It’s time to start thinking about property taxes and your homestead tax exemption. If you bought a home in the past year or have never filed for your homestead tax exemption, the time is approaching. If you live in your home on January 1st, 2019, you can apply for a homestead tax exemption. The home must be your primary residence (ie, you can’t claim multiple homestead tax exemptions for multiple properties), but as long as you live in the home on that date, you can file to receive this break on your property tax.

HERE’S HOW IT WORKS.

The homestead tax exemption lowers the taxable value of your home. If you have a house that has a appraisal district tax valuation of $100,000 and you get a $25,000 exemption the property tax you pay is based on a value of $75,000 ($100,000 minus $25,000), effectively lowering the tax owed to the county each year.

You must reside in the home on January 1st of the year you apply. This is why we remind clients at the end of the year, because they may have bought the home on January 2, 2018, but have not been eligible to apply until the following year (on January 1, 2019 in this case).

In order to claim the homestead tax exemption, you must fill out the online Application for Residential Homestead Examptionthrough you counties appraisal district. Be sure to fill out the online form completely and read the instructions carefully – there are several items that you are required to furnish with the form.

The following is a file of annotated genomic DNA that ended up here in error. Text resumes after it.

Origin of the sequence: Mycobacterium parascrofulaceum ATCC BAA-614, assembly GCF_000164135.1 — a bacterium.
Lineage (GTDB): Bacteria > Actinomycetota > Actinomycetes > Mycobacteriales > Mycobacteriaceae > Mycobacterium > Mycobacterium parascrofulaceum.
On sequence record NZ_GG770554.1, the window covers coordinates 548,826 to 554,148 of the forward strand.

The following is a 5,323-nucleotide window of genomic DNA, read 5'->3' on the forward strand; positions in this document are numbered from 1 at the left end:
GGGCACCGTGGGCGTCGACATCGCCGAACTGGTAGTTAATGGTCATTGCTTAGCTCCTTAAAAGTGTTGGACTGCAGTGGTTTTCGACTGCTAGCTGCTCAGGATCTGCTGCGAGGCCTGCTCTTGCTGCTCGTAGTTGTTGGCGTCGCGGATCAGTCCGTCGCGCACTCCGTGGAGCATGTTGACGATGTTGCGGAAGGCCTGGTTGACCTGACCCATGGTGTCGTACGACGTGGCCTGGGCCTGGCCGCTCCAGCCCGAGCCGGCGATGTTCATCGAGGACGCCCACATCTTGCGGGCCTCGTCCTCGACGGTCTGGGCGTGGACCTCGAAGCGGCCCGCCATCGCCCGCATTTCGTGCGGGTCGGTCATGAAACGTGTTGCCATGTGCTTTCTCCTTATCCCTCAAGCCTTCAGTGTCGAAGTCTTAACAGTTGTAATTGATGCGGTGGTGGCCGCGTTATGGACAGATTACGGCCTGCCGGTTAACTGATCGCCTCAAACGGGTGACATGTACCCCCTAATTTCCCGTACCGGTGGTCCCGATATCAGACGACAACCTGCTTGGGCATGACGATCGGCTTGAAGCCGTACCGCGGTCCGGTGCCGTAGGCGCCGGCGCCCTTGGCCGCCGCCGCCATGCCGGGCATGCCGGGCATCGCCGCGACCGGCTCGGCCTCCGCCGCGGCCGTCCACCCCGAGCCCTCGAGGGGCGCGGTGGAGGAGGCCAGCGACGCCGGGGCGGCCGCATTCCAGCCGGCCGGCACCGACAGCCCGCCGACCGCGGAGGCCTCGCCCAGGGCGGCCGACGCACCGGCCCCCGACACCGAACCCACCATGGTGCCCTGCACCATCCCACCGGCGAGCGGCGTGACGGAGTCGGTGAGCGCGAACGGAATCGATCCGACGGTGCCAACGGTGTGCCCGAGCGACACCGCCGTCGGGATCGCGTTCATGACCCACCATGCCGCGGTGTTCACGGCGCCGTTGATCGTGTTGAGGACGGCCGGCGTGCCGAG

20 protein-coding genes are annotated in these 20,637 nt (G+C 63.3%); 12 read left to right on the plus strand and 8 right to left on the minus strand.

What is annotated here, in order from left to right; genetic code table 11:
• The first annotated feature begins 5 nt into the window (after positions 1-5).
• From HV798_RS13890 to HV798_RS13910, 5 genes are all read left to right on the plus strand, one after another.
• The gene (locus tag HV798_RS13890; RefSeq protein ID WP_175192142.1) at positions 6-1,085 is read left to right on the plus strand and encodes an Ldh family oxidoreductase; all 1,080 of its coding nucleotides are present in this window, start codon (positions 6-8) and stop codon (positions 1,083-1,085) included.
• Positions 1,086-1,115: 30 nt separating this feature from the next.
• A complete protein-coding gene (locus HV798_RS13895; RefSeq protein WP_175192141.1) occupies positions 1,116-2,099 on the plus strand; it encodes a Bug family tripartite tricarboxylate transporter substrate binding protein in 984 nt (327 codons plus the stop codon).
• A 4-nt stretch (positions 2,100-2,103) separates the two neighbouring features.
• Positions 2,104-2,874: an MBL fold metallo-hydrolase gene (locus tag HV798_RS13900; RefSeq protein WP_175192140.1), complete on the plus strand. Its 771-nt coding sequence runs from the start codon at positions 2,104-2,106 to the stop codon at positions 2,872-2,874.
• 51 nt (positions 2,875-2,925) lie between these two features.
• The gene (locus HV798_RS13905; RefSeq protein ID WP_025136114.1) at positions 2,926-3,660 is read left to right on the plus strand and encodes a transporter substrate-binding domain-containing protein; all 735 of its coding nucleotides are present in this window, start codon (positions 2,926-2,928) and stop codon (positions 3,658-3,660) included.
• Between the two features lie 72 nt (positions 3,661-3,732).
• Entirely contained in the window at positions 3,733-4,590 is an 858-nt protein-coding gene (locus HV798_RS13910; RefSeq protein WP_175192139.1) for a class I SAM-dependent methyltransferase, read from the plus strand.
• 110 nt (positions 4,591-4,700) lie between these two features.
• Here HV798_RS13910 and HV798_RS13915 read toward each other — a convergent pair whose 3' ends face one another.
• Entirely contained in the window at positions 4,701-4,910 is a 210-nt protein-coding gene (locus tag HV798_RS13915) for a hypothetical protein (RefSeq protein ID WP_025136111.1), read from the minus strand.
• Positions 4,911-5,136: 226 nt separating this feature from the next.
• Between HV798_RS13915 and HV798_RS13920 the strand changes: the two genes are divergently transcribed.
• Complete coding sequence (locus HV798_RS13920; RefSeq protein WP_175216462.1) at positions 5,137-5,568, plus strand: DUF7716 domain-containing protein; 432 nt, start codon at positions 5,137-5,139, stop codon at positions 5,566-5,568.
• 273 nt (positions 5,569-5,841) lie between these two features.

CLICK HERE for Texas Comptroller Information
Homestead Exemptions are due by April 30th

 

CLICK HERE for the Travis County Form

CLICK HERE for the Williamson County Form

CLICK HERE for the Hays County Form

CLICK HERE for a list of appraisal districts.

BE AWARE OF SCAMS.

If you’ve bought a home in the past year, you’ll probably get some mail from companies who will offer to file this paperwork for you and make sure you get your homestead tax exemption.  Do not use these companies or send them any money. Filing your homestead tax exemption is free and these companies simply take your forms and drop them off at the appraisal district – something you can do just as easily for the cost that they will charge you. Many of the letters are rather deceiving in the way they’re written, making you think you need to pay their fee in order to receive the exemption.

This content is not the product of the National Association of REALTORS®, and may not reflect NAR's viewpoint or position on these topics and NAR does not verify the accuracy of the content.